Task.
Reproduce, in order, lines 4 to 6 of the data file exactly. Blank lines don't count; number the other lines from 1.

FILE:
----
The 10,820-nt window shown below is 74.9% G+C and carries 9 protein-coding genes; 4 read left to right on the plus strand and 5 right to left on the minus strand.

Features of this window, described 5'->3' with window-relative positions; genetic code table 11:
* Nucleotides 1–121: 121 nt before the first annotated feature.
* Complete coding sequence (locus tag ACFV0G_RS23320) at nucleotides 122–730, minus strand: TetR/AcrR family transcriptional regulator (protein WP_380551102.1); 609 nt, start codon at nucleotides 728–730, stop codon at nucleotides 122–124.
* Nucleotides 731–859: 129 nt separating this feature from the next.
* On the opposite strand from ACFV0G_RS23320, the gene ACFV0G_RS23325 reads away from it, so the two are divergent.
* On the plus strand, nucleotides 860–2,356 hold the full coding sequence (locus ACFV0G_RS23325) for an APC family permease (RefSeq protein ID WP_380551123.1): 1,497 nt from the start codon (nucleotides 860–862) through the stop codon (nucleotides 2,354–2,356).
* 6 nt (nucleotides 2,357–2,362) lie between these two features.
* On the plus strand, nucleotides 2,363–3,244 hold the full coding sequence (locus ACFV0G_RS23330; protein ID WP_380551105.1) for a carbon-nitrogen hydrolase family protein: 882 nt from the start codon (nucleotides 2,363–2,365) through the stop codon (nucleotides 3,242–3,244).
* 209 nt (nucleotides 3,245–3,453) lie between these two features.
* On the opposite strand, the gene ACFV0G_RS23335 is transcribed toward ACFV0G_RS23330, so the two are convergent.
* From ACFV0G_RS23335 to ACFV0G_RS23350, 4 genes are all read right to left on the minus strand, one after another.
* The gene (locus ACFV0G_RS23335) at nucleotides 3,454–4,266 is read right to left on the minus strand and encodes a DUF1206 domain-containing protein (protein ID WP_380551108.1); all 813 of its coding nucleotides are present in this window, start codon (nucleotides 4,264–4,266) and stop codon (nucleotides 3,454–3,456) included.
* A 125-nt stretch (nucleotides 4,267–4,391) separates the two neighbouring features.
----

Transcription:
* Complete coding sequence (locus tag ACFV0G_RS23320) at nucleotides 122–730, minus strand: TetR/AcrR family transcriptional regulator (protein WP_380551102.1); 609 nt, start codon at nucleotides 728–730, stop codon at nucleotides 122–124.
* Nucleotides 731–859: 129 nt separating this feature from the next.
* On the opposite strand from ACFV0G_RS23320, the gene ACFV0G_RS23325 reads away from it, so the two are divergent.